Job Title: PhD Student
Please can you share an overview of your journey so far?
When I was applying for university I was torn between Computer Science and Electrical and Electronic Engineering, and in the end I did a joint programme at Heriot-Watt University. This meant that I mostly studied digital Electronics and software, and when I was interning with Leonardo during my degree I worked on FPGA firmware. Although I enjoyed my time there, by the time I was due to graduate I had developed an interest in robotics and AI and was seeking opportunities in that area. As it happens my university hosted one of the few Centres for Doctoral Training (CDTs) in robotics in the UK at the time, the Edinburgh Centre for Robotics, so I applied and was lucky to be accepted into the 2018 cohort. Since then I have been working on my research into assistive robotics, particularly on enabling pro-active robotic assistance to support people individuals living with mild impairments at home. In the past few years, I have also been a co-founder of a robotics start-up which creates modular robotic solutions for the care sectors.
What made you choose electronic engineering?
I think the reason I ultimately did a joint degree was because I wanted to understand the “full picture” of technology, so to do Electronics or computer science on its own I would have felt like I was missing out on something. I have enjoyed learning about the many layers of modern devices from circuit design, to firmware, to operating systems, and to the applications that run on them. I think my undergraduate degree led me naturally into robotics, since it allows me to build on a lot of what I already learned about complex electronic systems.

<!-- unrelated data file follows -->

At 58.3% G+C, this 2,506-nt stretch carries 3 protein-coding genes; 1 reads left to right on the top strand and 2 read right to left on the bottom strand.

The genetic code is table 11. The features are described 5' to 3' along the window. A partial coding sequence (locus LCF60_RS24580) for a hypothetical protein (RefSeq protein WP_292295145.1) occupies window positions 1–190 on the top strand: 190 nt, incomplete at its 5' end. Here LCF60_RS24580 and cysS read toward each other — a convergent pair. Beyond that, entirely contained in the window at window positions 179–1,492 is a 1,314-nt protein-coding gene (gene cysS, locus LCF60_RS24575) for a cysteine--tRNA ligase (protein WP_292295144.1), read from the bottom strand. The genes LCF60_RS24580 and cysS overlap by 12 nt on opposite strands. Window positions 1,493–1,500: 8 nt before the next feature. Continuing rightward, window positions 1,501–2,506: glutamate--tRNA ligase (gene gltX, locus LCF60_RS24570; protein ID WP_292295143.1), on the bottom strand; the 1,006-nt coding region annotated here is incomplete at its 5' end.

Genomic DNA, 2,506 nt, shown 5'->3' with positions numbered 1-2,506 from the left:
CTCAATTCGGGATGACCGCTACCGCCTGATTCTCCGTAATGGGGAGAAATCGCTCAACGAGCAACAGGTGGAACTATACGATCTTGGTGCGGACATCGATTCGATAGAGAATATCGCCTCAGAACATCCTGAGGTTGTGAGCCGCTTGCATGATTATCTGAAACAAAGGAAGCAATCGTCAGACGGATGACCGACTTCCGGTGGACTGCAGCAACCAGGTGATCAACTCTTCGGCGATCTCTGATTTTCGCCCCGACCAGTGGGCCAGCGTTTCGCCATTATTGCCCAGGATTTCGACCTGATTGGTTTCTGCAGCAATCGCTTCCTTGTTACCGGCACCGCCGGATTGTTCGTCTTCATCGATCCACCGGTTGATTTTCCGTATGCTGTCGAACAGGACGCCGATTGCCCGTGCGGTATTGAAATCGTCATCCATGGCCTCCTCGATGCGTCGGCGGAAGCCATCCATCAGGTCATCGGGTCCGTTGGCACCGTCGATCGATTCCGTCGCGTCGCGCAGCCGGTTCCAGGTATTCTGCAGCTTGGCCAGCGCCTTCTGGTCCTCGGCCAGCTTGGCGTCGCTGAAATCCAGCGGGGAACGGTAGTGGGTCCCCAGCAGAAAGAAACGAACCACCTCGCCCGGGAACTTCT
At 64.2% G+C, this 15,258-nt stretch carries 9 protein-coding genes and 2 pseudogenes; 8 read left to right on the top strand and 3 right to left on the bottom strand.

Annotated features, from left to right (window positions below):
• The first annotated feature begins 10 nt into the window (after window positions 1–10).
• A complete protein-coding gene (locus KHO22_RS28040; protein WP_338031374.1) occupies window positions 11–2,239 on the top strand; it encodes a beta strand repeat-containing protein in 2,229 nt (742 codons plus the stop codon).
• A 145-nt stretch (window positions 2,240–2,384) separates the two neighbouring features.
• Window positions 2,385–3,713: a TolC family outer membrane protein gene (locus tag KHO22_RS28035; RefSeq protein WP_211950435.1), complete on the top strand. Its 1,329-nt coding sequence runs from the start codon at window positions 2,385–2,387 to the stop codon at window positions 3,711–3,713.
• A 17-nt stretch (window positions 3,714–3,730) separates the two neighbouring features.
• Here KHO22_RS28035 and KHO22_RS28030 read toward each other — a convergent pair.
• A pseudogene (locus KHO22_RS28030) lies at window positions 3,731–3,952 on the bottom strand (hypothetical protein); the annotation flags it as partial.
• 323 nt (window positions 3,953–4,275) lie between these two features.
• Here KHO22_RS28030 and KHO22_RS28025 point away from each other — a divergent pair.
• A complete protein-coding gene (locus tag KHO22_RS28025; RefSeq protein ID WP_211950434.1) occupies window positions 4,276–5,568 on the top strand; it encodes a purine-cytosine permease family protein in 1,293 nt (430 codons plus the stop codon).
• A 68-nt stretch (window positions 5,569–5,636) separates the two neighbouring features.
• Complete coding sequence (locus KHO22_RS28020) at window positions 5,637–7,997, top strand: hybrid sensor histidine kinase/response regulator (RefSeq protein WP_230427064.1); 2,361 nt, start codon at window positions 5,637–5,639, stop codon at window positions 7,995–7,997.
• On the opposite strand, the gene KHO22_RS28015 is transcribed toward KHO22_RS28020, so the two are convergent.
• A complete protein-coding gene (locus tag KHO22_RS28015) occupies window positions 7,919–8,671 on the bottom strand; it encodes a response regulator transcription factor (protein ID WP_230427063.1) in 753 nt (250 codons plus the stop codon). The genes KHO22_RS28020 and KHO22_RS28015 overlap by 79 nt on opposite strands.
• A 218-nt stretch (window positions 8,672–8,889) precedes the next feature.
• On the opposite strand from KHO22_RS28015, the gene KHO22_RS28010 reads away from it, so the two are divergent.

What excites you most about electronics and your career going forward?
Most of my Electronics work at the moment actually happens through my start-up, where I am jointly responsible for all engineering aspects of the business, including Electronics. My focus there at the moment is on developing our modular interface system, which allows the functionality of the robot to be expanded / modified by hot-swapping individual modules that integrate with the system electronically and in software. I am most excited to see how robotics and other assistive technologies can contribute to easing the pressure on resources in the care sectors by automating repetitive tasks so that carers can focus on the more personal aspects of care.
I think studying electronics really can open the door to a wealth of potential career paths. There are so many interesting areas emerging in Electronics that you could find yourself working in, whether it is in high-speed wireless communications (5G, 6G, and beyond), Internet of Things (IoT), implantable nanoscale electronics, or robotics!